My newest book is now officially available! The title is 100+ Ideas to Inspire Smart Spaces and Creative Places. This is the shortest book I’ve written but also the most fun. The chapters are meant to be quick reads, easily accessible, and there are a lot of ideas to help get your own creative energy going. There are even pictures! Also, w have tried many of the space concepts at Curtis Library so you know that they are feasible. I hope you will give the book a read. I will be doing an “author presentation” on Sunday, June 28 at 9:30am at the ALA Editions booth. Stop by and tell me what you think!
It is a new year and I have a new book being published by ALA. I’m pretty excited by this one. It is short, easy to read, and I think the information in it will be useful to libraries. I’ll leave the title and subject a secret until it is officially announced but hopefully it will be a hit. More information soon!
We just did this yesterday in the atrium between the old and new sections of the library. I love it. Color at this time of year is a wonderful thing! Sorry the picture isn’t great but you get the idea.
The March/April American Libraries Magazine is carrying an excerpt from my latest book New Routes to Library Success. You can read the except here. The article is taken from the chapter I wrote about what libraries can learn from Kickstarter, the crowdfunding site.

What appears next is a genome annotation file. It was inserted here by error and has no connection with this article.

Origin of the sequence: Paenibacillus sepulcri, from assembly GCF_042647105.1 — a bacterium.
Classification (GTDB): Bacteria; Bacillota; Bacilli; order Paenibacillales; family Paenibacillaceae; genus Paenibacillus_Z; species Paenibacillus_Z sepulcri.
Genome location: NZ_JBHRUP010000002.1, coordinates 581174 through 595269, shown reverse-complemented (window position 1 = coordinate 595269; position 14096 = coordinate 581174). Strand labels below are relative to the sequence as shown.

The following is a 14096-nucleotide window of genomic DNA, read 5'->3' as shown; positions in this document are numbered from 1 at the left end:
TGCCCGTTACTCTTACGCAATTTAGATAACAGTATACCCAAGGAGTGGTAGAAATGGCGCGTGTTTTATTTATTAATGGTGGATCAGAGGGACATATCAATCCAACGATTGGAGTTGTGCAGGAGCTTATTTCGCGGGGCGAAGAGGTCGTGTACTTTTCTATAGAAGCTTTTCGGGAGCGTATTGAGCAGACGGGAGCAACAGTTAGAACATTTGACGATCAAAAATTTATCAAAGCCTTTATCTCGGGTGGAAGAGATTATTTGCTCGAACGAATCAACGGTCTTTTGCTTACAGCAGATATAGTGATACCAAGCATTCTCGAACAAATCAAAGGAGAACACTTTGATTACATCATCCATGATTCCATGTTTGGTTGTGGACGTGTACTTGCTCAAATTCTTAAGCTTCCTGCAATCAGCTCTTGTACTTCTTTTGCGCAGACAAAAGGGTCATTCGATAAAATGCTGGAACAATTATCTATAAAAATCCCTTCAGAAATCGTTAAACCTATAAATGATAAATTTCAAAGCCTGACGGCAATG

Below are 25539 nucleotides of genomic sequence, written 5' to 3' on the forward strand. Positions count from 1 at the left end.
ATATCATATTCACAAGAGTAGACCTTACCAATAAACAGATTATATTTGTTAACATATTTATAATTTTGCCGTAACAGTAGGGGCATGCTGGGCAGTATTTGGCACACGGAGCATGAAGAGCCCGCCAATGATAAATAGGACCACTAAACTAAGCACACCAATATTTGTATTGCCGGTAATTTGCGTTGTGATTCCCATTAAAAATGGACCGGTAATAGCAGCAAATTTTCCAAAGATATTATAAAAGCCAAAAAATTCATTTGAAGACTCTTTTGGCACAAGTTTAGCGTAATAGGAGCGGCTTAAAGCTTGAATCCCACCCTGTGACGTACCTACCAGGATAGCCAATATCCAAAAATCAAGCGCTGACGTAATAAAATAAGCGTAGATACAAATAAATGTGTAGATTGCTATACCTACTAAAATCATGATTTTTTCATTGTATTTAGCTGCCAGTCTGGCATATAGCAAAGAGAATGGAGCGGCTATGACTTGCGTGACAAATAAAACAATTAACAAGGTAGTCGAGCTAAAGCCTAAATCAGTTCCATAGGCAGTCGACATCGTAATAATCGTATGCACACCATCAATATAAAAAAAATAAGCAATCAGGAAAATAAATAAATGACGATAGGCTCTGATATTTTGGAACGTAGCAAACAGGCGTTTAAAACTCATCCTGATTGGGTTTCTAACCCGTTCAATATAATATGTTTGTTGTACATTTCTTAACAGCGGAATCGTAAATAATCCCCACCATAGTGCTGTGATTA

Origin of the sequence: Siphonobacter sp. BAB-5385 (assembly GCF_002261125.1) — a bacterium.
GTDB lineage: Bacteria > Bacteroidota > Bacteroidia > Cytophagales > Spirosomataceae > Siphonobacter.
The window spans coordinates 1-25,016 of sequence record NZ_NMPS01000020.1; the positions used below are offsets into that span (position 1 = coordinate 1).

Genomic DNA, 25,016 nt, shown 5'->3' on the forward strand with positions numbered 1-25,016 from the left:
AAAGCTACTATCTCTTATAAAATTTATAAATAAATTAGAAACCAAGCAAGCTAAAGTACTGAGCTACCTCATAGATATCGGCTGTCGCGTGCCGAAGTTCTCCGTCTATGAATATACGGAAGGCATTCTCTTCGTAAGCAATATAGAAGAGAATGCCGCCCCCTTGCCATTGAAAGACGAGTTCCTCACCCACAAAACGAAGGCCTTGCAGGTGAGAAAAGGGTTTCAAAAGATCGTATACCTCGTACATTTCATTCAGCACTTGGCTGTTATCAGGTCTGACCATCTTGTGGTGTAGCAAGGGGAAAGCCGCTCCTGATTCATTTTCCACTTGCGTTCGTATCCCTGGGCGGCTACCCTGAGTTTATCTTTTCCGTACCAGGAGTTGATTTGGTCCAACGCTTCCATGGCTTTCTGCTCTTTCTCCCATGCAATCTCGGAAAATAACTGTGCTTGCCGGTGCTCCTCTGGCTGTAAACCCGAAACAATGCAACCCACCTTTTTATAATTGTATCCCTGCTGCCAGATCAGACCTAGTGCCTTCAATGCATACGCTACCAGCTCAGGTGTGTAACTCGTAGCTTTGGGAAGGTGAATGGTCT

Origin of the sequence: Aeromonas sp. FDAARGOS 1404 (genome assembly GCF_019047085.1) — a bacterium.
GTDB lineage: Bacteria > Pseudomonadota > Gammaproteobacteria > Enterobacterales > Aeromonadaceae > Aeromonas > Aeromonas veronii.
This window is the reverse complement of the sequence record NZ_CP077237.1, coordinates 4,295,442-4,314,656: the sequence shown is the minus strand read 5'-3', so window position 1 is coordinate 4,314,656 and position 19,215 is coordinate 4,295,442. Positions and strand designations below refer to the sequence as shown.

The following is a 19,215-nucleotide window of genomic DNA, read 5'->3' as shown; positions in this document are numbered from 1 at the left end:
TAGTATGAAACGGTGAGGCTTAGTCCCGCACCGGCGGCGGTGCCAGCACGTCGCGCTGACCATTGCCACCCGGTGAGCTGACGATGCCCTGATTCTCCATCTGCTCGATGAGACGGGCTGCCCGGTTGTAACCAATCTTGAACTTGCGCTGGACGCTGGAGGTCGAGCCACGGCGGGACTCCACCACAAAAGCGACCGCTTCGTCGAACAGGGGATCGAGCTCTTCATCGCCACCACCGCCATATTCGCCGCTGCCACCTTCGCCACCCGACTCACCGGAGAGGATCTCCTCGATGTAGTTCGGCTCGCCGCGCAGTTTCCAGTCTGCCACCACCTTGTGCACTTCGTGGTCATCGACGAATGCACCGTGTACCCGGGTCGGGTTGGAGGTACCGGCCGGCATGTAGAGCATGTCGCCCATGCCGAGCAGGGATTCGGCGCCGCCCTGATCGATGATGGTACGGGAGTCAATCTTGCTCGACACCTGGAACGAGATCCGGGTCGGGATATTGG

I’m thrilled the article is included in the “Libraries Transform” edition of the magazine since that was the focus of my book – seeking out real, transformational ideas for libraries from people outsidethe library world. I learned so much writing the book – I hope others get the same value from reading it!
Having spent most of my formative years in business, I learned to be a very careful financial manager. I can pinch a penny with the best and (like many librarians) I get something of a thrill from making a whole lot happen at the library with minimal spending.
However, this old dog is trying to teach herself a new trick. I’m trying not to be so careful with the library’s money that I end up sacrificing the library’s ability to “surprise and delight” its patrons when they walk in the door of our building. I’m learning that sometimes you have to throw caution to the winds and just go with a good idea when it shows up and scramble a bit to find the funding to make things happen.
Here’s what happened: one of the library staff came to me with an awesome idea for an art installation at the library. She saw a photo of a display on a street in Spain of umbrellas. We happen to have a space in our library where doing something like this would work perfectly and it would be an awesome way to make everyone feel upbeat and happy when they walk into the library at the end of a long winter.